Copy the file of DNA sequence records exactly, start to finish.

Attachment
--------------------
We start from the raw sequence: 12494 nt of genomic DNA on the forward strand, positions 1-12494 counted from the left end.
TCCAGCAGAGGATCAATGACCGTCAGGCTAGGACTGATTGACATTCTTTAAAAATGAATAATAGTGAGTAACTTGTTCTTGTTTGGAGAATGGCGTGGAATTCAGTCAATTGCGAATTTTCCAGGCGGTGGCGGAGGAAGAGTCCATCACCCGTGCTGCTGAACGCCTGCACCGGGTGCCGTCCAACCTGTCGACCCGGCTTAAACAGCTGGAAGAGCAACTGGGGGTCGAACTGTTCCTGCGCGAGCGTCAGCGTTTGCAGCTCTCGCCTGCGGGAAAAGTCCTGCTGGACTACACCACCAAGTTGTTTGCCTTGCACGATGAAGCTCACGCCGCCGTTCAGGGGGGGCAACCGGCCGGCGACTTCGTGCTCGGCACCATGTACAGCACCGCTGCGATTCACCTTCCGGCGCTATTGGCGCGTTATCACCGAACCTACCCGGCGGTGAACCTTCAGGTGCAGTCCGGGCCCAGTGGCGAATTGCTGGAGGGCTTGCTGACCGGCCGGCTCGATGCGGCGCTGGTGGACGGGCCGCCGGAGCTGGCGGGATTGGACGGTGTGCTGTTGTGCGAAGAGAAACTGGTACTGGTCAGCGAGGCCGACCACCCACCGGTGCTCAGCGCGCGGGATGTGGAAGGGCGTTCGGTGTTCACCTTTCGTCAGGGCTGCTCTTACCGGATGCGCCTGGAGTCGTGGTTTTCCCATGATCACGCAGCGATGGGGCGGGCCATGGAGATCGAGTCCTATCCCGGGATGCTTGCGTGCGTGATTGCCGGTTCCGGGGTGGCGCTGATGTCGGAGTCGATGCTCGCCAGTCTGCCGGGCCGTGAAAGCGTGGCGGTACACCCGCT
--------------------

We start from the raw sequence: 12494 nt of genomic DNA on the forward strand, positions 1-12494 counted from the left end.
TCCAGCAGAGGATCAATGACCGTCAGGCTAGGACTGATTGACATTCTTTAAAAATGAATAATAGTGAGTAACTTGTTCTTGTTTGGAGAATGGCGTGGAATTCAGTCAATTGCGAATTTTCCAGGCGGTGGCGGAGGAAGAGTCCATCACCCGTGCTGCTGAACGCCTGCACCGGGTGCCGTCCAACCTGTCGACCCGGCTTAAACAGCTGGAAGAGCAACTGGGGGTCGAACTGTTCCTGCGCGAGCGTCAGCGTTTGCAGCTCTCGCCTGCGGGAAAAGTCCTGCTGGACTACACCACCAAGTTGTTTGCCTTGCACGATGAAGCTCACGCCGCCGTTCAGGGGGGGCAACCGGCCGGCGACTTCGTGCTCGGCACCATGTACAGCACCGCTGCGATTCACCTTCCGGCGCTATTGGCGCGTTATCACCGAACCTACCCGGCGGTGAACCTTCAGGTGCAGTCCGGGCCCAGTGGCGAATTGCTGGAGGGCTTGCTGACCGGCCGGCTCGATGCGGCGCTGGTGGACGGGCCGCCGGAGCTGGCGGGATTGGACGGTGTGCTGTTGTGCGAAGAGAAACTGGTACTGGTCAGCGAGGCCGACCACCCACCGGTGCTCAGCGCGCGGGATGTGGAAGGGCGTTCGGTGTTCACCTTTCGTCAGGGCTGCTCTTACCGGATGCGCCTGGAGTCGTGGTTTTCCCATGATCACGCAGCGATGGGGCGGGCCATGGAGATCGAGTCCTATCCCGGGATGCTTGCGTGCGTGATTGCCGGTTCCGGGGTGGCGCTGATGTCGGAGTCGATGCTCGCCAGTCTGCCGGGCCGTGAAAGCGTGGCGGTACACCCGCT